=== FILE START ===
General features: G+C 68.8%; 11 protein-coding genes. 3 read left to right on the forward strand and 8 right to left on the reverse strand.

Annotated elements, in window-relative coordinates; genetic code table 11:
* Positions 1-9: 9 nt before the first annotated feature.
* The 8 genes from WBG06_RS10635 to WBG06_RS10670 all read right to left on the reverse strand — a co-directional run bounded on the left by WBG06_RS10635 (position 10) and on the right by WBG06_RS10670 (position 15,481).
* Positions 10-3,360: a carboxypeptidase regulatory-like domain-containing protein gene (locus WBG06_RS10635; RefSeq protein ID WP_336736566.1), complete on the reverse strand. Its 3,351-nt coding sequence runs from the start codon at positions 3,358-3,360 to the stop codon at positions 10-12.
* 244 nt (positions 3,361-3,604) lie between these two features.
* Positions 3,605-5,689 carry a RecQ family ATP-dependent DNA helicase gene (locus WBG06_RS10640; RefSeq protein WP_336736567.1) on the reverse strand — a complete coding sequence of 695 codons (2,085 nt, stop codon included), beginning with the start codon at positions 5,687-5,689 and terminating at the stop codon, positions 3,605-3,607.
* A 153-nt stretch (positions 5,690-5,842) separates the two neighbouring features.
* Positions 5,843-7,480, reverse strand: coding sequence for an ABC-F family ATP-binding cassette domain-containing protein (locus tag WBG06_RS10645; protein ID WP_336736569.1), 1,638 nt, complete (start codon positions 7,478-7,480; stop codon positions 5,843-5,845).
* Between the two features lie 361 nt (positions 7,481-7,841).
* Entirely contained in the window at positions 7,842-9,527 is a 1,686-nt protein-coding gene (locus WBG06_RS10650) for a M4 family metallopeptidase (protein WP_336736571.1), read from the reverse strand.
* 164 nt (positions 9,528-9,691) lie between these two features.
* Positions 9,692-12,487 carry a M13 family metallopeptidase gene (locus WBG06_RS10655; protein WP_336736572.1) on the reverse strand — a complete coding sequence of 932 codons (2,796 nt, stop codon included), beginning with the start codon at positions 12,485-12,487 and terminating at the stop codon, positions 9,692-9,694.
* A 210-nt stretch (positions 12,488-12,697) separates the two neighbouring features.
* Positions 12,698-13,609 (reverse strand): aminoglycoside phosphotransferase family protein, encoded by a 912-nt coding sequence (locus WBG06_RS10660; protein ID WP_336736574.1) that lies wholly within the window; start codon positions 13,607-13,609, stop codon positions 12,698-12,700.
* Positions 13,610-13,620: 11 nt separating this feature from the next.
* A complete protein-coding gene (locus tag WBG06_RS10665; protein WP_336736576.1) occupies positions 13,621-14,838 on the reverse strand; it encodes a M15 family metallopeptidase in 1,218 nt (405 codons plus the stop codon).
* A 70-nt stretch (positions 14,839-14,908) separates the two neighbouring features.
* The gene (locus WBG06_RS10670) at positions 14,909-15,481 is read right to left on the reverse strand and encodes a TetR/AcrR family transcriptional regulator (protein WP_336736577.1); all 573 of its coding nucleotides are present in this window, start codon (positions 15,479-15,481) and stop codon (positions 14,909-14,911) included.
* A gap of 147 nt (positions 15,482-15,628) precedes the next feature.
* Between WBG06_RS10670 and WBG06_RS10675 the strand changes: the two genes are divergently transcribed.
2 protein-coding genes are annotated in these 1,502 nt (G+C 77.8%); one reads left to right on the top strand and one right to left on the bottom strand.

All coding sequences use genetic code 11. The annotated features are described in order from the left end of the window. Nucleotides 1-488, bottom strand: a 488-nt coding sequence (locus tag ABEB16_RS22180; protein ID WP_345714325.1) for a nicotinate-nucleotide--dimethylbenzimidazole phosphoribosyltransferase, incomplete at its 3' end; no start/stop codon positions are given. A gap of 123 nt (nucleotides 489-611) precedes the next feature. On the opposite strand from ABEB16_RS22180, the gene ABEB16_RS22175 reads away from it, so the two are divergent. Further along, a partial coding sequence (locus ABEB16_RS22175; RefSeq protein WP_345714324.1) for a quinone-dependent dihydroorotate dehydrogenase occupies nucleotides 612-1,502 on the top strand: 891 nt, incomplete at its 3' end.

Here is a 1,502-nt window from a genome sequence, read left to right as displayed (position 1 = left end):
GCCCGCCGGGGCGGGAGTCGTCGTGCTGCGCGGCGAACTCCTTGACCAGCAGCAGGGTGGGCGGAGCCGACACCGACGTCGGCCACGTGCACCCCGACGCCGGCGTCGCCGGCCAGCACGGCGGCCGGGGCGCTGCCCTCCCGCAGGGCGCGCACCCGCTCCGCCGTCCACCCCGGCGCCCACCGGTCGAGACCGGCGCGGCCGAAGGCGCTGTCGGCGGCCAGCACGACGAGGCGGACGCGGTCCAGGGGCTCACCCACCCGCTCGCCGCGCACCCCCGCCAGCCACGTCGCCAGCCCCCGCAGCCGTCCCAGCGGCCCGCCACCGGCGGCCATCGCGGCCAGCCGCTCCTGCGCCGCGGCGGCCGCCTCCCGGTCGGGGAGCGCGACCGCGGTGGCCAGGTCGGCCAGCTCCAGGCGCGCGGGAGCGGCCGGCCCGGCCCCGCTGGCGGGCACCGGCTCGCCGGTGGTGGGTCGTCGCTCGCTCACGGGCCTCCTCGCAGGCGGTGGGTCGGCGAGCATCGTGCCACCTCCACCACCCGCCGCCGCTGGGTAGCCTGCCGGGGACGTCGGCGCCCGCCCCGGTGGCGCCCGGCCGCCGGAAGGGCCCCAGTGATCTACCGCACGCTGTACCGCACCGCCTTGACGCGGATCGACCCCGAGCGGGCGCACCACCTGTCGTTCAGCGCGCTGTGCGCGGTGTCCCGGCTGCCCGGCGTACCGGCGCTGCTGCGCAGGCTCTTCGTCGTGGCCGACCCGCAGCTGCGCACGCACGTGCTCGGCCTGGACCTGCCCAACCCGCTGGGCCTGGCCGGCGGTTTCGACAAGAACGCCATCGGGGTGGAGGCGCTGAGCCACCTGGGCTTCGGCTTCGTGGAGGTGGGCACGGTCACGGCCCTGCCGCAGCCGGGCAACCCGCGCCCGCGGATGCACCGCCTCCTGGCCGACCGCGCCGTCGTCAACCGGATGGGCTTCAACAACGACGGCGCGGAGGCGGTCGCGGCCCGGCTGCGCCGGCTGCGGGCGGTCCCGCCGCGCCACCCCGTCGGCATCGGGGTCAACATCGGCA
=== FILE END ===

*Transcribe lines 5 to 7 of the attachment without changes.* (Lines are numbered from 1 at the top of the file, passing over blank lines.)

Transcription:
* Positions 10-3,360: a carboxypeptidase regulatory-like domain-containing protein gene (locus WBG06_RS10635; RefSeq protein ID WP_336736566.1), complete on the reverse strand. Its 3,351-nt coding sequence runs from the start codon at positions 3,358-3,360 to the stop codon at positions 10-12.
* 244 nt (positions 3,361-3,604) lie between these two features.
* Positions 3,605-5,689 carry a RecQ family ATP-dependent DNA helicase gene (locus WBG06_RS10640; RefSeq protein WP_336736567.1) on the reverse strand — a complete coding sequence of 695 codons (2,085 nt, stop codon included), beginning with the start codon at positions 5,687-5,689 and terminating at the stop codon, positions 3,605-3,607.